Re-scaling can be best demonstrated with real data.Toward this end, a split sample experiment was run using a consumer Web panel to study five-point and 10-point scale conversions. In this experiment, respondents were asked to rate how satisfied they were with their primary bank. A random half of the respondents answered the question using five-point scale, and the remaining half answered on a 10-point scale. Such a split sample design is useful for one main reason: once each scale is converted, it can be compared with the actual scale from the other half to investigate the effects of the conversion.
A total of 223 respondents used a 1-10 scale anchored by Very Dissatisfied and Very Satisfied, while a total of 197 respondents used a 1-5 scale again anchored by Very Dissatisfied and Very Satisfied. Converting the 10-point scale to a new five-point scale is straightforward, since two scale points at a time can be compressed into one. So for example, ratings of 10 and 9 can be converted to 5, ratings of 8 and 7 can be converted to 4 and so on.When converting from a 10-point scale to a new five-point scale, this seems to be the simplest and most reasonable way of doing it.
Converting the five-point scale to a new 10-point scale is somewhat more complicated because we are going from a situation with less information to one with more information. One relatively straightforward way to do the conversion is to simply multiply every scale point by two. In this case the resulting new 10-point scale will have only the five (even-numbered) scale points. Both conversions are shown in Table 3 for the data on hand.
Looking at the distribution of the data, a few points can be made:
When converting to a new five-point scale and then comparing to the original five-point scale in the other half of the sample, it appears that essentially the same distribution is retained.
When converting to a new 10-point scale, the distribution is choppy since only five scale points have values associated with them.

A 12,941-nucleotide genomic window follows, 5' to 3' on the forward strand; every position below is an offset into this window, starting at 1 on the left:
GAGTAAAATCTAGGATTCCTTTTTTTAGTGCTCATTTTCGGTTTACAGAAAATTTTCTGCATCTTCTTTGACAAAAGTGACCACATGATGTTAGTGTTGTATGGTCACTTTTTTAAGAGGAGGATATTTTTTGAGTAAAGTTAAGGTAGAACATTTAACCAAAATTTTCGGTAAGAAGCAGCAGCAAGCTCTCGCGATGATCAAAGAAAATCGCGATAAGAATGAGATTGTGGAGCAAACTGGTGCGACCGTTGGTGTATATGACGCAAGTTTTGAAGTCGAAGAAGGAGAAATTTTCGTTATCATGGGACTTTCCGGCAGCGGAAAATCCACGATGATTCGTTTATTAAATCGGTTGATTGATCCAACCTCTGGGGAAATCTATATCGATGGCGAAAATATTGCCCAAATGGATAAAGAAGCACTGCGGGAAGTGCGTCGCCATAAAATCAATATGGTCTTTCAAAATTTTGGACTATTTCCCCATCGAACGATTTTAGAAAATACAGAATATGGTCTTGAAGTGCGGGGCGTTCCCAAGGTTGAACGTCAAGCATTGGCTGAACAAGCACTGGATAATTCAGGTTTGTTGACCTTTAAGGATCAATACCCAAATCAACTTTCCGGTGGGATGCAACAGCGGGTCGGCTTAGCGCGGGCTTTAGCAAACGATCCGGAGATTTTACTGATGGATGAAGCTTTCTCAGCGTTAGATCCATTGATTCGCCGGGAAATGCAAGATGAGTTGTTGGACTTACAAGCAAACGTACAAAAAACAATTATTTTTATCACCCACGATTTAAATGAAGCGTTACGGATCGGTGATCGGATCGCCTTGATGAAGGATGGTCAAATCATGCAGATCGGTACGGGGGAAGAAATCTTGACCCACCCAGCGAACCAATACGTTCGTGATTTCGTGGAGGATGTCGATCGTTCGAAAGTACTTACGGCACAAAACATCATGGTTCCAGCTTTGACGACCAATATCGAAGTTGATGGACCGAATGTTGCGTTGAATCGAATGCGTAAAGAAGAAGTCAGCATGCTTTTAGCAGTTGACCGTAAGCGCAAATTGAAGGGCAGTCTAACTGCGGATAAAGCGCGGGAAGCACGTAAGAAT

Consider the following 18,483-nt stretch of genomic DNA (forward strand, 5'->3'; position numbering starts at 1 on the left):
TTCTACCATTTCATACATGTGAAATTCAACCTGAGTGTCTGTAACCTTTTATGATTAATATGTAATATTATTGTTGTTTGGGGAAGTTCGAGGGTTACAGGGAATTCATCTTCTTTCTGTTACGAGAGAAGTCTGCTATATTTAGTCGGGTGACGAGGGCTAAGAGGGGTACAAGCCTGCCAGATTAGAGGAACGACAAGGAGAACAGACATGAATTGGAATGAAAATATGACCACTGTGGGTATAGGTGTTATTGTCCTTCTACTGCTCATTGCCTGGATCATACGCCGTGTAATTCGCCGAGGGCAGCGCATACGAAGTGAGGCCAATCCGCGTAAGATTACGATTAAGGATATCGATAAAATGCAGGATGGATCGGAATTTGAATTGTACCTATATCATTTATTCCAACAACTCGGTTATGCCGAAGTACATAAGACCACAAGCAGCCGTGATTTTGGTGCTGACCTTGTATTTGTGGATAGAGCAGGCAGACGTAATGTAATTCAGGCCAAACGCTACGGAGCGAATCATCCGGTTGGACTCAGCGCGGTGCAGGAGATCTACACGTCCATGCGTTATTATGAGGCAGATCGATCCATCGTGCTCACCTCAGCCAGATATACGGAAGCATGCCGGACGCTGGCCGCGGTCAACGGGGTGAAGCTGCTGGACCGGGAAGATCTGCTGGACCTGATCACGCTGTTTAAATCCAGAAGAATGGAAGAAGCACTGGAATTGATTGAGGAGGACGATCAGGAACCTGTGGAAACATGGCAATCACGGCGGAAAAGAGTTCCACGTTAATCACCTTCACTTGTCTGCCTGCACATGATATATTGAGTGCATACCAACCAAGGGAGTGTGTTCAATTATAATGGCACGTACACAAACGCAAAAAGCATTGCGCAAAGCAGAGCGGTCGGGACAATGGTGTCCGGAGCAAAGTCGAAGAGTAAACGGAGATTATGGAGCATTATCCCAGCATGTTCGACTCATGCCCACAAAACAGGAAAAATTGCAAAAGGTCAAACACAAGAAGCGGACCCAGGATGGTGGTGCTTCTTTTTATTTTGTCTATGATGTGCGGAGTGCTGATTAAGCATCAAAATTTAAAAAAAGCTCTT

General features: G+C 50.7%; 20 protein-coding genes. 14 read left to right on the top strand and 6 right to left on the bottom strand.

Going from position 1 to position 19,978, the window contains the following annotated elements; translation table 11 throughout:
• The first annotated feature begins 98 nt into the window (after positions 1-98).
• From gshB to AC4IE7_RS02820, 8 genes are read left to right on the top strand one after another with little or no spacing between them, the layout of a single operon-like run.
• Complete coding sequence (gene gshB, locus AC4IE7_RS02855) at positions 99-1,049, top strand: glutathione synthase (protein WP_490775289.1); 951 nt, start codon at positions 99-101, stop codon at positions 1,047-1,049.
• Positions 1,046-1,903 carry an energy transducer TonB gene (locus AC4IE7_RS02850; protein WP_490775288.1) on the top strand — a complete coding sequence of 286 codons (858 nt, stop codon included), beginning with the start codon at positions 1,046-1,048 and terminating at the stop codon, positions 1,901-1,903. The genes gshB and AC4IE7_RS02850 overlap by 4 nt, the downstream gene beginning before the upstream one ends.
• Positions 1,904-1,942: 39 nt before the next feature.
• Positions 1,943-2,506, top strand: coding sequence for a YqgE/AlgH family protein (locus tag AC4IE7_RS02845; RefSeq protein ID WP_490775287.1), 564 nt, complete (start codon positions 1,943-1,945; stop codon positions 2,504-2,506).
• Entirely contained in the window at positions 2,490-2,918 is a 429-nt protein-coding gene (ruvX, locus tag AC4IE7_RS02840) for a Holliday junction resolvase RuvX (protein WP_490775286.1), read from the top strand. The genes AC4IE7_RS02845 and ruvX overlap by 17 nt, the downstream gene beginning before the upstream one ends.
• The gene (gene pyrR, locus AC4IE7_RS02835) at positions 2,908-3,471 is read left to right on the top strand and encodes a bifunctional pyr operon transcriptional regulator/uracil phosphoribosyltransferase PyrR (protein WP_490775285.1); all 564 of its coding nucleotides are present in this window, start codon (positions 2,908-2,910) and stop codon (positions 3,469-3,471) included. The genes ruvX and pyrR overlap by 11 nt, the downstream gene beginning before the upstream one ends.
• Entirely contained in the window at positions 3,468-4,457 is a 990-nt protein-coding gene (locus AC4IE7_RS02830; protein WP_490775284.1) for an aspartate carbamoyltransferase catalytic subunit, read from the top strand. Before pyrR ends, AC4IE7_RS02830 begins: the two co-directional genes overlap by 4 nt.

However, if we were only concerned about boxed scores, this would not be so bad since those are similar to scores from the original 10-point scale.
Going beyond the distribution of the data, the mean and standard deviation of each scale was also calculated, as shown in Table 4.
Clearly, the mean and standard deviation scores for the five-point scales are very similar, indicating that the conversion from 10-point to five-point is successful. But converting from the five-point to the new "10-point" scale appears to be overestimating the mean (8.24 compared to 7.80) and underestimating the standard deviation (1.93 to 2.16).The mean is being overestimated because, for every two scale points, we are using only the higher of the two, i.e., between 10 and 9, only 10 is being used. Similarly since only half the scale points are being used, the standard deviation is being underestimated.
Alternative re-scaling method
Rather than simply multiplying each scale point by two to convert a five-point scale to a new 10-point scale, we could take a more complicated approach. In this method, data from each scale point would be allocated to two scale points in proportion. For example, the 43 percent of the respondents who gave a 5 on the original five-point scale will be distributed between the 10 and 9 scale points of the new 10-point scale.
On what basis would the proportional distribution be made? Randomly assigning half the respondents to 10 and half to 9 would make sense if no other information were available. But other information is available in the form of the original 10-point scale in the other half of the sample. Does it make sense to use this information?